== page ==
One of the best and common ways historically to increase your quantity of picks is to drop down in the draft. Calgary has 16th pick. Might Arizona package their first rounder (23rd overall) and second rounder (35th overall) to move up seven spots in the first round? Making a deal with his former team is something we've seen Treliving do a few times.

St. Louis could be another fit. As it stands, the Blues will pick 20th in round 1. Would the Blues give up their second rounder (51st overall) in order to climb four spots in the first round? If a particular player they like is still available at 16, it's possible.


3. Swap Draft Picks Next Year for This Year

Given Calgary has four picks in the first three rounds next season, maybe those are leveraged to get more picks this year. For example, if the Flames are prepared to move on from Tyler Wotherspoon, could they deal him along with a third round pick next year in exchange for a team's early third round pick this year? There could be some potential there.


4. Part of a Bigger Transaction

If the team makes a big splash by bringing in an established No. 1 goaltender like Cory Schneider, part of that transaction could also involve a high draft pick coming back to Calgary.

But now we're talking about a real significant package going the other direction if the Flames are going to get both a goalie and a high pick in return -- think Sam Bennett. So this is certainly a long shot.



5. Move the Rights to a UFA

Even though Scott Darling's negotiating rights were worth a third round pick when Chicago shipped them to Carolina, Ben Bishop's rights when they were jettisoned to Dallas only netted a fourth round pick. That makes it highly doubtful that there would be any demand for Brian Elliott's rights. If the pending UFA doesn't re-sign with Calgary, interested teams will surely just wait until free agency arrives and try to sign him then. So again, it's a possibility, but the odds are remote.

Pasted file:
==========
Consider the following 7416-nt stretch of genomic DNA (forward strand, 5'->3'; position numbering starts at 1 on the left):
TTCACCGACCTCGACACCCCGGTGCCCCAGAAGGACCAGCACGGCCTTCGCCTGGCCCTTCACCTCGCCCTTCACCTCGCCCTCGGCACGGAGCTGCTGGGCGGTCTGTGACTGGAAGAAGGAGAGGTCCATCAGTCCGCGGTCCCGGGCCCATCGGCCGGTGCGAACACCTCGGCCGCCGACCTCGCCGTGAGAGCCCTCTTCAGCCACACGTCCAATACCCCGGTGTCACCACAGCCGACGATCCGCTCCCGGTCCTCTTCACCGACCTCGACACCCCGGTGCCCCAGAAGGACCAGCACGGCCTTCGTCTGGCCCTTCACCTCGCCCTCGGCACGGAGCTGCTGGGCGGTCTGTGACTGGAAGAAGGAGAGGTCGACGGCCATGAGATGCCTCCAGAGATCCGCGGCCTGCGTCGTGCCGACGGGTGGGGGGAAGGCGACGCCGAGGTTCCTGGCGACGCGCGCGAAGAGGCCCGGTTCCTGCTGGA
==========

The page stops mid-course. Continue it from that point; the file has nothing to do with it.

Final Word

You can't hoard draft picks all the time, sometimes you have to go for it. As the Flames continue to improve as an organization, expect them to have less versus more draft picks in the years to come as there should be less selling off of UFAs at the trade deadline and if anything, there may be additions to help with a playoff push.

That's the cost of winning and I'm pretty sure most fans are OK with that.

It's just that this year, when the draft picks are slim but the quantity of playoff victories was even more thin, that tends to leave a bitter aftertaste.

If it turns out that Treliving does end up with just that $20 on draft weekend, he'll just have to find some bargains and sixth round picks turned 50-goal major junior scorers Andrew Mangiapane and Matthew Phillips are proof that the Flames GM has a penchant for doing that.





By the way, have you liked Flames From 80 Feet on Facebook yet? Do so now! It's another way to be alerted to new Calgary stories I've written, other articles from my colleagues I enjoyed and I'll also sometimes use that space to weigh in on the news of the day.